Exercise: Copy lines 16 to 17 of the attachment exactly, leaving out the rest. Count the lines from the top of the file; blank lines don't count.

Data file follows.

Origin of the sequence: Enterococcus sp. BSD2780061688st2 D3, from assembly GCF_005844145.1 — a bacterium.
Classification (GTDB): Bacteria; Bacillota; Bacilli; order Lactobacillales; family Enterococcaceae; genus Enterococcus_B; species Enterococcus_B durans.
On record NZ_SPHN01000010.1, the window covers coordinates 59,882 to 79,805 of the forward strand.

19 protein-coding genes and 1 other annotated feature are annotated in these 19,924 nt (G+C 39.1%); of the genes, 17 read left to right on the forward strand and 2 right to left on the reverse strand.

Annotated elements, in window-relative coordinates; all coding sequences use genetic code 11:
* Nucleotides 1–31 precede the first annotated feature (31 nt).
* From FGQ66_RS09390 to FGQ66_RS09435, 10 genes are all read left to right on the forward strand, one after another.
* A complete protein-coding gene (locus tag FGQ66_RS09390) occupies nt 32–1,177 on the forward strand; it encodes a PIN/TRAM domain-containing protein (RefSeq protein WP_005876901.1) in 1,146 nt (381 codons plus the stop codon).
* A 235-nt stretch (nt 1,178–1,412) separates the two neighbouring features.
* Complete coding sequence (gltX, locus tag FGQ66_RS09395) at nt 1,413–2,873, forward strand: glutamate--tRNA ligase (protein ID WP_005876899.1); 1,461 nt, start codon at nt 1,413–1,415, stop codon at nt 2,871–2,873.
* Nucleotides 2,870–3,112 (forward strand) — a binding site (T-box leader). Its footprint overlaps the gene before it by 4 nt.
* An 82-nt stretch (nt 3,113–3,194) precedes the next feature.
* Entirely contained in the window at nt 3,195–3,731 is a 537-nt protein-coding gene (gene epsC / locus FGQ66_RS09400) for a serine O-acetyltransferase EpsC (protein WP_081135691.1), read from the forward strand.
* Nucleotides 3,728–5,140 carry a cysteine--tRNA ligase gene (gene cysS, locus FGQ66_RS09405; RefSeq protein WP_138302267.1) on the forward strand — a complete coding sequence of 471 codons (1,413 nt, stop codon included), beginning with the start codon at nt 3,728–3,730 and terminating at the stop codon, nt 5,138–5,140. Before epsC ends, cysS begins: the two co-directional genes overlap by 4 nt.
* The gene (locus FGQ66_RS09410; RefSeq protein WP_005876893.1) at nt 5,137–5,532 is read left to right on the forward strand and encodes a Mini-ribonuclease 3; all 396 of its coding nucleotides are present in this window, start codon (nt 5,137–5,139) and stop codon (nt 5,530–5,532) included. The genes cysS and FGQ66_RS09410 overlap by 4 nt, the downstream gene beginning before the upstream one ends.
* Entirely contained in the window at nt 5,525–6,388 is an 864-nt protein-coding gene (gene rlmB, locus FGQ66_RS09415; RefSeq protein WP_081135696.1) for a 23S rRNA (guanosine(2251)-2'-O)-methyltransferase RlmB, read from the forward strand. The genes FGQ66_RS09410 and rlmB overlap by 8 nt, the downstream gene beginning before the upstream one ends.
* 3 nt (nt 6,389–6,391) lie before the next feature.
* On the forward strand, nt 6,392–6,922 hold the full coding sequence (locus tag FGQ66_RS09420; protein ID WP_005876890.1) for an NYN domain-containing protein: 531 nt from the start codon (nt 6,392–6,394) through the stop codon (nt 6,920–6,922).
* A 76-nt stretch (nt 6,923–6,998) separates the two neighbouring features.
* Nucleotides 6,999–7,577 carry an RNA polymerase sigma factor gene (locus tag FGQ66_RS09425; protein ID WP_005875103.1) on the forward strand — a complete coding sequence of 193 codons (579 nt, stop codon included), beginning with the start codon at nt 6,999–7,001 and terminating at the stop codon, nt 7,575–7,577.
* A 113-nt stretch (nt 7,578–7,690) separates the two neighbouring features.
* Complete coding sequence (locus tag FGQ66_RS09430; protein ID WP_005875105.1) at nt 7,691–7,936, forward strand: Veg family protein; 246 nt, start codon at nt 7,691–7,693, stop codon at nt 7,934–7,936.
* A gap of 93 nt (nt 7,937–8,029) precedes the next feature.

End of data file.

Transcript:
* Entirely contained in the window at nt 5,525–6,388 is an 864-nt protein-coding gene (gene rlmB, locus FGQ66_RS09415; RefSeq protein WP_081135696.1) for a 23S rRNA (guanosine(2251)-2'-O)-methyltransferase RlmB, read from the forward strand. The genes FGQ66_RS09410 and rlmB overlap by 8 nt, the downstream gene beginning before the upstream one ends.
* 3 nt (nt 6,389–6,391) lie before the next feature.